“If you look at the plant-based products out there, the offers are currently limited to cheaper cuts — for example, the burger, or sausages, or bacon — there are also chunks, i.e. chicken tenders or tins of tuna, but there are no whole-cuts,” it adds.
Juicy Marbles is keeping the lid on exactly how it’s able to produce such large slaps of fake meat (claiming “numerous big food corporations snooping around” trying to figure out its protein marbling tech).
Although it says it will be more transparent in time — once it’s able to ensure its IP is protected.
It does specify that its plant steaks are not grown in a lab or 3D printed, saying it’s using its own patent-pending 3D assembly technology — which it claims enables it to create “premium, A5 grade cuts of meat, with full control over the shape, texture, marbling, flavours, aromas and nutrition”.
Of course the proof of all those claims will be in the eating. But Juicy Marbles suggests meat eaters should prepare to be wowed — both by the “high-level marbling effect” and “bold, rich flavour”.
And also by a price-tag that, at launch, will achieve “parity” with an “average-priced” filet mignon — and which it says will shrink so that the cost per steak will ultimately (“within 2-3 years”) be akin to paying for a more conventional cut of meat.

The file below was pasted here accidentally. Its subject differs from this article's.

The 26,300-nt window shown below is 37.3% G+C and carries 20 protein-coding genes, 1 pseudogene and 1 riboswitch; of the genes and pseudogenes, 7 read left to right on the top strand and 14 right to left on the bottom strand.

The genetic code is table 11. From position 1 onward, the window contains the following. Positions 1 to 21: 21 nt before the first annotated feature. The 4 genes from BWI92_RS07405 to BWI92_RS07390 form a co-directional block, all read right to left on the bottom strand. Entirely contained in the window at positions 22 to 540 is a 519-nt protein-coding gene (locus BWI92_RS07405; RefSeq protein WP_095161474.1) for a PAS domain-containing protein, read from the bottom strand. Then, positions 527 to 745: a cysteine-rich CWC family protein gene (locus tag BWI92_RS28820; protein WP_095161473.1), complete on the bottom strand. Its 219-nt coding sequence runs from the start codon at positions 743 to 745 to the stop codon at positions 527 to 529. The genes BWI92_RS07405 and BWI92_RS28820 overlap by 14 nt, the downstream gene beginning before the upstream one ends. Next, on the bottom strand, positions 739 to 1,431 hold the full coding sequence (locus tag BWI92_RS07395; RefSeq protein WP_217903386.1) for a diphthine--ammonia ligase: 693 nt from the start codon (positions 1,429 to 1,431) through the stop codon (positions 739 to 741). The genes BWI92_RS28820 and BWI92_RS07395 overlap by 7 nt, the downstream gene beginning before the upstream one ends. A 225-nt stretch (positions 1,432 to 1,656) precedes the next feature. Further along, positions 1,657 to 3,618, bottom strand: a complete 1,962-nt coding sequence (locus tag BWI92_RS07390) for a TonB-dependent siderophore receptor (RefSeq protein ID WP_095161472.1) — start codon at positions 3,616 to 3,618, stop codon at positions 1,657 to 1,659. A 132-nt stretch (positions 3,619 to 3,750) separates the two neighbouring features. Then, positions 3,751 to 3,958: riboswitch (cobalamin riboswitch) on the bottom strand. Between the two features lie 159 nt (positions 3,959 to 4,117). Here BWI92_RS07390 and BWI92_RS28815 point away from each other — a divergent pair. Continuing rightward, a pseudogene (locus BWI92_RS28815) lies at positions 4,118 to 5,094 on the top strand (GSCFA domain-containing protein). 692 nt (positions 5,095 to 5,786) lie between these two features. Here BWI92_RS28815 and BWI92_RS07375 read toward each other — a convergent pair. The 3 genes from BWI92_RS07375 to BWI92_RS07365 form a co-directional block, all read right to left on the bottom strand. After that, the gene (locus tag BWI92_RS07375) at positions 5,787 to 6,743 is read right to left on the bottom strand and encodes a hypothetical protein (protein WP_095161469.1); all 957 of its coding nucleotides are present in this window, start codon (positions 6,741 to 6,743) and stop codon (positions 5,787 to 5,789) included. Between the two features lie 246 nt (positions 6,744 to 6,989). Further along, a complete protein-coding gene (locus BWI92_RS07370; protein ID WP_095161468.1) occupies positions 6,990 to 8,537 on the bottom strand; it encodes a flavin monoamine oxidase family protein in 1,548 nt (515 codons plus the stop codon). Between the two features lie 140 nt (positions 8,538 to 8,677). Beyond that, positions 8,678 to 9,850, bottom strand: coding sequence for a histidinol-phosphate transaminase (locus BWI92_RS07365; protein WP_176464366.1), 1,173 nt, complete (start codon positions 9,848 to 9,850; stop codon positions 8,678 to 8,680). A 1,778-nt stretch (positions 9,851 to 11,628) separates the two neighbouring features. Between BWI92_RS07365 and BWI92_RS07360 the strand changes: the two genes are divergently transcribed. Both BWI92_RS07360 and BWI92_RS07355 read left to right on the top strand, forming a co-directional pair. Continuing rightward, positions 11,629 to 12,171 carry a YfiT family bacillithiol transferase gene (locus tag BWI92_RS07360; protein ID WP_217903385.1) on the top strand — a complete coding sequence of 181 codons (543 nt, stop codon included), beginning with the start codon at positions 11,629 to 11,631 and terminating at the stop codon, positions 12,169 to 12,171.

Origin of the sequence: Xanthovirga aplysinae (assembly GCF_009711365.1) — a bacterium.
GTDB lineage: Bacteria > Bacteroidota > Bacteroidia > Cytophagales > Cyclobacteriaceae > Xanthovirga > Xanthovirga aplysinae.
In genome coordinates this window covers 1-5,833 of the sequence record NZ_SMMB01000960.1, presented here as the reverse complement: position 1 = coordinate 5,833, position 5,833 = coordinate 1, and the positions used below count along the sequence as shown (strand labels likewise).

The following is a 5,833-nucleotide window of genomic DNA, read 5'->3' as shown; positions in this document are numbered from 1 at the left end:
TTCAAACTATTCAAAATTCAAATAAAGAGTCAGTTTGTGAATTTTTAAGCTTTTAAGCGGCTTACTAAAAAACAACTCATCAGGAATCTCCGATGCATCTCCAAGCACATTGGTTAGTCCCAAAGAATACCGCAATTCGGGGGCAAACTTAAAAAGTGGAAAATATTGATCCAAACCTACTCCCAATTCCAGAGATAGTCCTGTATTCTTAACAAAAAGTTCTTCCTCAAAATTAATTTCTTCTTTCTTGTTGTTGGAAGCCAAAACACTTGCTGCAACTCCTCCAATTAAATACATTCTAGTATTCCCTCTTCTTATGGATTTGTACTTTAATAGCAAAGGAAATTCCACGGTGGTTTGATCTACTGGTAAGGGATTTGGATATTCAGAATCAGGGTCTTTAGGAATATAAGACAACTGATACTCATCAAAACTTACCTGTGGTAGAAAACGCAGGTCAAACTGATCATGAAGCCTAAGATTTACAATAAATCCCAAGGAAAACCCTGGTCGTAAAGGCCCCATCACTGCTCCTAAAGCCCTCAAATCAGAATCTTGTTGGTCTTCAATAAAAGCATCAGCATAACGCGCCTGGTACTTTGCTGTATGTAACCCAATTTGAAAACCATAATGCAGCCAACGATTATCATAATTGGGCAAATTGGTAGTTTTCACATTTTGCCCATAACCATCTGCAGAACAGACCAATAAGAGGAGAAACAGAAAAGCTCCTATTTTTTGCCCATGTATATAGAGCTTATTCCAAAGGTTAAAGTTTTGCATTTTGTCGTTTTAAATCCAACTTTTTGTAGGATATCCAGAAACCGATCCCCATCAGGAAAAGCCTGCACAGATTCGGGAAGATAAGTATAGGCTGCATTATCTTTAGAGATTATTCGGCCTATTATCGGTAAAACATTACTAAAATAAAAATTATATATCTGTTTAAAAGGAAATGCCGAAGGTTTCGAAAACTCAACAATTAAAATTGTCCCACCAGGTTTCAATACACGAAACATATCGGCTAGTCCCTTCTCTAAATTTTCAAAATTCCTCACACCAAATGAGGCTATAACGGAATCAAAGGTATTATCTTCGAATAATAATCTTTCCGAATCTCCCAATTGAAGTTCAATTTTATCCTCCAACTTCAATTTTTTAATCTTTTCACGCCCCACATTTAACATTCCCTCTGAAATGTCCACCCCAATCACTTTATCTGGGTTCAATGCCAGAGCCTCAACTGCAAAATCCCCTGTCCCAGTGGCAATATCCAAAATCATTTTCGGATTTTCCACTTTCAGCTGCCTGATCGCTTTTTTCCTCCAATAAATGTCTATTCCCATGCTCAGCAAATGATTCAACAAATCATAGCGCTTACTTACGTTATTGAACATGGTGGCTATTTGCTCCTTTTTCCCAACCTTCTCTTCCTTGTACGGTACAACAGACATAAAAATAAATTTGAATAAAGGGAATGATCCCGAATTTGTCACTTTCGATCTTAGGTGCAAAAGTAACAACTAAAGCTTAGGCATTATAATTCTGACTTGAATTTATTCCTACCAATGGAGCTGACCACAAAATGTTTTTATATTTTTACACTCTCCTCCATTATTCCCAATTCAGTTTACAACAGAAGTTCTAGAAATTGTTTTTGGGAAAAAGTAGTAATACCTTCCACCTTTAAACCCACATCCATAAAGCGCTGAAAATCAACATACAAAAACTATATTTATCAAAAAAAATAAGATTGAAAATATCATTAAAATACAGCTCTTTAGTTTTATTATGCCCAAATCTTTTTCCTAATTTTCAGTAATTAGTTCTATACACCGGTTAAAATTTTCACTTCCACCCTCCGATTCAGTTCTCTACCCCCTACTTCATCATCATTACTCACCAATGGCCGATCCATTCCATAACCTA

On the added benefits front, Juicy Marbles points out that plant-based steaks use non-saturated fats and are low in sodium versus meat equivalents — so there may be health reasons to consider switching to plant-based steaks (y’know, if the future of life on Earth isn’t a big enough reason).
Its seed round is led by tree-planting search engine Ecosia‘s new World Fund — a €350 million fund targeting startups building tech that can help decarbonize the planet whose launch we covered last month. (Juicy Marbles is World Fund’s first investment.)
Commenting in a statement, Danijel Visevic, general partner at the fund, said: “There has been a seismic shift in recent years towards plant-based alternatives, driven by a generation who want to make a real difference to the planet and their health. However, so often they’re met with poor substitutes, or they resist going fully plant-based because they’re not ready to give up on little luxuries, like whole cut meats. The team at Juicy Marbles acutely understands this. Their realistic and considered approach, combined with their technology — and appetites! — has seen them finally crack a major piece of the plant-based puzzle. We’re excited to join them and witness just how much of an impact they’re due to make in the months and years to come.”
Other investors in the round are Agfunder, along with a number of angel investors from Y Combinator and Fitbit.
Juicy Marbles says the seed funding will be used to scale production so it can launch its first plant-based steaks into the retail market.
It’s planning to sell to supermarkets, not just artisanal grocers and restaurants. But says direct to consumer sales will be limited to special offers only owing to the complexity of producing “planet-responsible” packaging for shipping perishable goods to individual consumers.
It’s also planning to expand its team and further beef up R&D efforts, including on developing new cuts.
“All of it is a learning cycle, so with the next round we can set up a gigafactory of plant meat to scale operations and further reduce the price of plant-based meat,” it adds.
And in case you’re curious, the founding team — Luka Sinček, Maj Hrovat, Tilen Travnik and Vladimir Mićković — consists of both vegans and meat eaters.